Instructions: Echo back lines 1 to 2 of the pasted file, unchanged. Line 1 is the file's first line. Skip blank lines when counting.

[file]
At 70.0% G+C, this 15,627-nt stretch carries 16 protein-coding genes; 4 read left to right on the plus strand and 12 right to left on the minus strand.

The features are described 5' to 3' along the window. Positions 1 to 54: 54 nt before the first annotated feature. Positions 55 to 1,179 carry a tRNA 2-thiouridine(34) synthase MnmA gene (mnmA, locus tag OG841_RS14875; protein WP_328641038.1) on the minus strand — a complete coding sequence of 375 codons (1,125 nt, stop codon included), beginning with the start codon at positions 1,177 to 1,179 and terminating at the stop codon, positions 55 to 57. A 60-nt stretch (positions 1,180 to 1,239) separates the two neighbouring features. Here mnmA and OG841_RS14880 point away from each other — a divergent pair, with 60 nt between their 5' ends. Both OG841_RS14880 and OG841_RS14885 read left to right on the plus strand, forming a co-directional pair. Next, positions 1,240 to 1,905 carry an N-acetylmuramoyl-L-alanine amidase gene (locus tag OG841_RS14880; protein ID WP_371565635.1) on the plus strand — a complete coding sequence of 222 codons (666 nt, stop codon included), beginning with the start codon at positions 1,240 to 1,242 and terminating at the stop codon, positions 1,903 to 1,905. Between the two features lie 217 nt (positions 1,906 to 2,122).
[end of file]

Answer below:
At 70.0% G+C, this 15,627-nt stretch carries 16 protein-coding genes; 4 read left to right on the plus strand and 12 right to left on the minus strand.

The features are described 5' to 3' along the window. Positions 1 to 54: 54 nt before the first annotated feature. Positions 55 to 1,179 carry a tRNA 2-thiouridine(34) synthase MnmA gene (mnmA, locus tag OG841_RS14875; protein WP_328641038.1) on the minus strand — a complete coding sequence of 375 codons (1,125 nt, stop codon included), beginning with the start codon at positions 1,177 to 1,179 and terminating at the stop codon, positions 55 to 57. A 60-nt stretch (positions 1,180 to 1,239) separates the two neighbouring features. Here mnmA and OG841_RS14880 point away from each other — a divergent pair, with 60 nt between their 5' ends. Both OG841_RS14880 and OG841_RS14885 read left to right on the plus strand, forming a co-directional pair. Next, positions 1,240 to 1,905 carry an N-acetylmuramoyl-L-alanine amidase gene (locus tag OG841_RS14880; protein ID WP_371565635.1) on the plus strand — a complete coding sequence of 222 codons (666 nt, stop codon included), beginning with the start codon at positions 1,240 to 1,242 and terminating at the stop codon, positions 1,903 to 1,905. Between the two features lie 217 nt (positions 1,906 to 2,122).